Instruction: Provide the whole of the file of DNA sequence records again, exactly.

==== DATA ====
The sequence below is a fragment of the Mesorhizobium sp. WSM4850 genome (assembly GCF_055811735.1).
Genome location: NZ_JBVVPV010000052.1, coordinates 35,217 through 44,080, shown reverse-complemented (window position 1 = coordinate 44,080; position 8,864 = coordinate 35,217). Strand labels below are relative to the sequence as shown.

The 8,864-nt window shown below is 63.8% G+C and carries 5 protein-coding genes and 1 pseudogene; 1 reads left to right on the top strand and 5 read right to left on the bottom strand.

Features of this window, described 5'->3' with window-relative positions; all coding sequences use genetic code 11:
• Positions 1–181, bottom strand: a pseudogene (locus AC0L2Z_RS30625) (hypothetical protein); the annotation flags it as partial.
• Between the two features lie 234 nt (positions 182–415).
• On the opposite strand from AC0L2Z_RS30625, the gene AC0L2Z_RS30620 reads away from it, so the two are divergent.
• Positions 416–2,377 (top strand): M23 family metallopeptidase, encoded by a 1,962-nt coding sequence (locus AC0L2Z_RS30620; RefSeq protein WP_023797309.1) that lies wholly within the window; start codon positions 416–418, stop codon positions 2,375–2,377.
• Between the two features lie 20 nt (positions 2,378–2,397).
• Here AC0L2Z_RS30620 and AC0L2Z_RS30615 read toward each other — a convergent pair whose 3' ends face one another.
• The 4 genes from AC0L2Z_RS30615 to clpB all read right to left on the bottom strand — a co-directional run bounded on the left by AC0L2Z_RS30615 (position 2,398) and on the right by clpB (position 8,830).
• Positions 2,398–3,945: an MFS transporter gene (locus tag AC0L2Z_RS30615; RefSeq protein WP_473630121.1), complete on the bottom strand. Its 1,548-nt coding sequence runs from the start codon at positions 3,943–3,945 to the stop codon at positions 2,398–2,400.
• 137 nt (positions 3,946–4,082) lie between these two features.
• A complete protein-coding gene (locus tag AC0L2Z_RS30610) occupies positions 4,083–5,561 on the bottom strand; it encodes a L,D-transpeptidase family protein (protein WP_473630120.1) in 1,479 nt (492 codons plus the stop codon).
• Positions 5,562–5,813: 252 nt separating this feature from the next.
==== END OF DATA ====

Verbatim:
The sequence below is a fragment of the Mesorhizobium sp. WSM4850 genome (assembly GCF_055811735.1).
Genome location: NZ_JBVVPV010000052.1, coordinates 35,217 through 44,080, shown reverse-complemented (window position 1 = coordinate 44,080; position 8,864 = coordinate 35,217). Strand labels below are relative to the sequence as shown.

The 8,864-nt window shown below is 63.8% G+C and carries 5 protein-coding genes and 1 pseudogene; 1 reads left to right on the top strand and 5 read right to left on the bottom strand.

Features of this window, described 5'->3' with window-relative positions; all coding sequences use genetic code 11:
• Positions 1–181, bottom strand: a pseudogene (locus AC0L2Z_RS30625) (hypothetical protein); the annotation flags it as partial.
• Between the two features lie 234 nt (positions 182–415).
• On the opposite strand from AC0L2Z_RS30625, the gene AC0L2Z_RS30620 reads away from it, so the two are divergent.
• Positions 416–2,377 (top strand): M23 family metallopeptidase, encoded by a 1,962-nt coding sequence (locus AC0L2Z_RS30620; RefSeq protein WP_023797309.1) that lies wholly within the window; start codon positions 416–418, stop codon positions 2,375–2,377.
• Between the two features lie 20 nt (positions 2,378–2,397).
• Here AC0L2Z_RS30620 and AC0L2Z_RS30615 read toward each other — a convergent pair whose 3' ends face one another.
• The 4 genes from AC0L2Z_RS30615 to clpB all read right to left on the bottom strand — a co-directional run bounded on the left by AC0L2Z_RS30615 (position 2,398) and on the right by clpB (position 8,830).
• Positions 2,398–3,945: an MFS transporter gene (locus tag AC0L2Z_RS30615; RefSeq protein WP_473630121.1), complete on the bottom strand. Its 1,548-nt coding sequence runs from the start codon at positions 3,943–3,945 to the stop codon at positions 2,398–2,400.
• 137 nt (positions 3,946–4,082) lie between these two features.
• A complete protein-coding gene (locus tag AC0L2Z_RS30610) occupies positions 4,083–5,561 on the bottom strand; it encodes a L,D-transpeptidase family protein (protein WP_473630120.1) in 1,479 nt (492 codons plus the stop codon).
• Positions 5,562–5,813: 252 nt separating this feature from the next.